When Procedure is Clearly Substance – This Case was Wrong and Should Win on Appeal:

Another case from last year is right out of my back yard in Chester County, Pennsylvania, the Estate of Thouron v. United States, found here.  I was not involved in this case, and do not know much about the specifics outside of what was in the holding.  I do know attorneys at the firm appealing this case (and suing prior counsel), but I have not discussed the case with them.

Thouron involved a failure to pay case with counsel’s advice to the executor that it did not have to separately file an extension of time to pay the estate tax when it timely filed an extension of time to file the estate tax return. It is clear to see how Boyle might apply, as it is a simple procedural matter that many taxpayers know that an extension to file is not an extension to pay.  That is what the Court held.

However, the case is not that straightforward.  At the time the executor made the extension to file request, the attorney advised the executor regarding the estate’s use of Section 6166. Section 6166 allows for an election to extend paying estate tax on closely held business interests over time, including a set period of non-payment of multiple years. This election is made on a timely filed Form 706, which includes the automatic six month extension. See Section 6166(d). The estate paid the other tax it thought due, and requested the automatic extension for the time to file.

The rules in this area are not straightforward.  I’ve made Section 6166 elections before, and every time I have to go back through, research, write myself a memo, and double check myself.  The Form 4768 is not clear in this area.  There is a box for requesting an extension to pay tax, which you do not necessarily have to check when requesting the automatic six month extension.  Further, there is a box for Section 6166 installments, which again does not have to be checked at that time under the statute.  Further, a failed Section 6166 election, if timely, may be treated as a timely extension request under Section 6161 for an extension to pay.  In addition, qualifying under Section 6166 is complex, substantive law.   In Thouron, had the taxpayer been entitled to the Section 6166 election, it would have been timely made on the Form 706, and the tax deferred.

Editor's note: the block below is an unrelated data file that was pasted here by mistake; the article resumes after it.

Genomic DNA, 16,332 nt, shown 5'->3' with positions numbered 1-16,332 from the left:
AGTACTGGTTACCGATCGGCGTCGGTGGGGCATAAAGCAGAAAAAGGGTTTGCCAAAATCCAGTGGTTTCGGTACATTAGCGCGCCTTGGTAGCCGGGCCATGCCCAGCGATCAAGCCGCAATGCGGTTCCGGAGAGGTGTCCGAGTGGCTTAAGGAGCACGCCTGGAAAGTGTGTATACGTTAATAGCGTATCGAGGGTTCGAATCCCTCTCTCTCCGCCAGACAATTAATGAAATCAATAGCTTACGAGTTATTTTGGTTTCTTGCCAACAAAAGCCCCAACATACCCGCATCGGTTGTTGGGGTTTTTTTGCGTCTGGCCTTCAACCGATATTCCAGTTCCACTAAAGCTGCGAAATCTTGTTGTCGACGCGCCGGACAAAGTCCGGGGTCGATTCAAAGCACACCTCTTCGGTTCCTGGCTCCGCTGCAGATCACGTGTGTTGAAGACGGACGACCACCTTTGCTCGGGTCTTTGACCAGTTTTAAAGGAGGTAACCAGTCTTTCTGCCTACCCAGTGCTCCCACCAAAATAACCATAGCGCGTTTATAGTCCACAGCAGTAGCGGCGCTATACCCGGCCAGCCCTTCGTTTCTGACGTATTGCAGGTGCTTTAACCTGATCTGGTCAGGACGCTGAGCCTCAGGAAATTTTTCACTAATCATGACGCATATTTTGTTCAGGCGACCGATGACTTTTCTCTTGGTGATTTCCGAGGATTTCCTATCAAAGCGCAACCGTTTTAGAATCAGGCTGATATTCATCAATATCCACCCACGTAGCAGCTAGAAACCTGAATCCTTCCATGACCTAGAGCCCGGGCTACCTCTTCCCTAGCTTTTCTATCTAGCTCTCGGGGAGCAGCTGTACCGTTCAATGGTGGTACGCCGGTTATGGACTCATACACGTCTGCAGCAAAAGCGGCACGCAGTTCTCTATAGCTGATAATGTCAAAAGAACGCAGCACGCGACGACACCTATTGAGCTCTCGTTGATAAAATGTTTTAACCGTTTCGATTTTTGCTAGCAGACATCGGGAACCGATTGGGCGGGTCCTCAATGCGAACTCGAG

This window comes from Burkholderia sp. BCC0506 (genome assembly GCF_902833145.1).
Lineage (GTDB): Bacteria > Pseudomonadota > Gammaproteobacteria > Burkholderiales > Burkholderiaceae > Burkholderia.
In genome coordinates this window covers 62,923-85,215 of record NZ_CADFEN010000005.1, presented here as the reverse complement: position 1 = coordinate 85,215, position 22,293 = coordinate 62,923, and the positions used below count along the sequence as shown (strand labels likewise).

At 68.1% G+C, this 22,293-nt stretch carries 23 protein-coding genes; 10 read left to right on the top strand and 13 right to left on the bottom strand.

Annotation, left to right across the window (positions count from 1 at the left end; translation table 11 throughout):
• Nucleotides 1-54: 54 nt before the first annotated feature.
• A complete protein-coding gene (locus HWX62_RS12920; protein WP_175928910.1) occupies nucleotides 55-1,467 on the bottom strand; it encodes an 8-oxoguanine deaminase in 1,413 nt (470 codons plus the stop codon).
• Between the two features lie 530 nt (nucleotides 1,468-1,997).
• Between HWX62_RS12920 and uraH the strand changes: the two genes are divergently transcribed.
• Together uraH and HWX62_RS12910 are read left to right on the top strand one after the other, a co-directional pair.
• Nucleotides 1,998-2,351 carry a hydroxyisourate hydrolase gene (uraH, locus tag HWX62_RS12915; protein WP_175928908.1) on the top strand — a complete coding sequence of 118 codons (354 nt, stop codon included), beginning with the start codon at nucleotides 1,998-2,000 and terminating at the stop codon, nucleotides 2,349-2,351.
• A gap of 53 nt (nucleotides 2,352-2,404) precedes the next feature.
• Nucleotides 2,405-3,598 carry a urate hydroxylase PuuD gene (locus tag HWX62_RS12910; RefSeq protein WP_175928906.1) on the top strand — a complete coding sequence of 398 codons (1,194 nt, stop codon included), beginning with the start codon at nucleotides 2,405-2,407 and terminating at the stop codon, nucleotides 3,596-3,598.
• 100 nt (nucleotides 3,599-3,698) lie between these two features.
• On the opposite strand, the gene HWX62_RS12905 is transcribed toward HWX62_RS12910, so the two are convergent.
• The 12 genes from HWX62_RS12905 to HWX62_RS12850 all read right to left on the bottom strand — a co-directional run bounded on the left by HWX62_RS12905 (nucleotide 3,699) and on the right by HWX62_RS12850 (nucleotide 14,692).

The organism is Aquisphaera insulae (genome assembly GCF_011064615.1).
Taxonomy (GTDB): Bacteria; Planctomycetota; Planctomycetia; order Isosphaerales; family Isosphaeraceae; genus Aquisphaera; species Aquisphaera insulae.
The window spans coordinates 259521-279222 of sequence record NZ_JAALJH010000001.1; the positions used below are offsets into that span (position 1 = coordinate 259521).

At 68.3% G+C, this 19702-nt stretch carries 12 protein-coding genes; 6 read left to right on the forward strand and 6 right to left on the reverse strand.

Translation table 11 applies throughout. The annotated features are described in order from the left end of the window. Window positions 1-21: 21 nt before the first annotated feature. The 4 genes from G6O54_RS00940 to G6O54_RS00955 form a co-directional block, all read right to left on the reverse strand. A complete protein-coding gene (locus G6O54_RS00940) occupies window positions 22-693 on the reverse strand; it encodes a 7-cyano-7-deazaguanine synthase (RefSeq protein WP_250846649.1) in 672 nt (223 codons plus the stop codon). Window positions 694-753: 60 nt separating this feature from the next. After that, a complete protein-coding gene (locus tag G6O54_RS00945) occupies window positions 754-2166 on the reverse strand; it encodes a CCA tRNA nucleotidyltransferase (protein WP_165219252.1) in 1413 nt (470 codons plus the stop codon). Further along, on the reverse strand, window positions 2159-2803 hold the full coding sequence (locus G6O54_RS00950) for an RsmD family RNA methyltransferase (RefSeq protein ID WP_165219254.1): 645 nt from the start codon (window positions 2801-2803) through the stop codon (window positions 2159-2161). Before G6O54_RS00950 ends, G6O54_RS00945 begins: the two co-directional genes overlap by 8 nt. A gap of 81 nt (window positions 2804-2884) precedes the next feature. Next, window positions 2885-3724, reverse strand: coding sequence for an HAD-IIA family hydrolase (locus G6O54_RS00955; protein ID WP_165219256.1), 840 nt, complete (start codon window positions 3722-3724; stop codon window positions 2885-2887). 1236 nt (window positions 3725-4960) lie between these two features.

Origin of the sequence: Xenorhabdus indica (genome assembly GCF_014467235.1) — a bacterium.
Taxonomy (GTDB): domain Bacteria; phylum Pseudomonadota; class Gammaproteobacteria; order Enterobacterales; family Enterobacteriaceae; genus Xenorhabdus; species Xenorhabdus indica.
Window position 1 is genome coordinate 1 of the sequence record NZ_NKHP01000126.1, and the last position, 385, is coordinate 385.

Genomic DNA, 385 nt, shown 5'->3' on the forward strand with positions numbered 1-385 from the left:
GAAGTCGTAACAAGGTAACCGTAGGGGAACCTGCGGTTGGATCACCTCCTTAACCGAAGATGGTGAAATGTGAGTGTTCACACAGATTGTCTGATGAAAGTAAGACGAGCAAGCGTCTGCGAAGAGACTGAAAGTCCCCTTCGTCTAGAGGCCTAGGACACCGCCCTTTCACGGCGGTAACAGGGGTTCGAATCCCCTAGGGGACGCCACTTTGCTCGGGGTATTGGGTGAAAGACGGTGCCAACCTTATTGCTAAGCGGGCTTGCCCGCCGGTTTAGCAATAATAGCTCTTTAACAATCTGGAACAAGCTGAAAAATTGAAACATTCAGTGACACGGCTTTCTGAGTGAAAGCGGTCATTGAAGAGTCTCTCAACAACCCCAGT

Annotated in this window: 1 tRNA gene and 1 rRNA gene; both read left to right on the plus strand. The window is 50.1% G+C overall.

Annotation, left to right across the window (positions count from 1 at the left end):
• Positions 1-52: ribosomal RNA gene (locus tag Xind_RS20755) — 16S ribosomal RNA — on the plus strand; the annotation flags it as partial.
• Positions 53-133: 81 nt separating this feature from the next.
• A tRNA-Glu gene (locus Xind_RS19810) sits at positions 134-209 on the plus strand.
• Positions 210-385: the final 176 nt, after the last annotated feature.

Unfortunately, the estate apparently did not make a Section 6166 election when filing the return (presumably, it did not qualify), and instead made its first election for a Section 6161 extension to pay, which was not timely.  As I said, I do not know the specifics of this case, so perhaps I am missing something, but given the substantive legal advice regarding Section 6166 qualification, and the fact that the election could have been made on the extended Form 706 if appropriate, I have a hard time seeing how this could not be substantive legal advice relied upon in the payment of tax.  As I’ve stated above, I think Thouron should be able to win this appeal, as I think there is a strong chance of prevailing (with the caveat that I have not really looked at the 3rd Circuit’s position on this yet).  I hope the estate does prevail, as I do not like this holding being on the books for the Eastern District of Pennsylvania.

I’m not sure there is much else to glean from these posts except that it might make sense to revisit the imposition of this penalty and the exception to the penalty.  These cases can be hard to cobble together for a clear view of the legal landscape, and, under the statute and Boyle, many probably decided correctly, even if the holding can seem unfair.

Stephen Olsen About Stephen Olsen

Stephen J. Olsen’s practice includes tax planning and controversy matters for individuals, businesses and exempt entities for the law firm Gawthrop Greenwood, PC.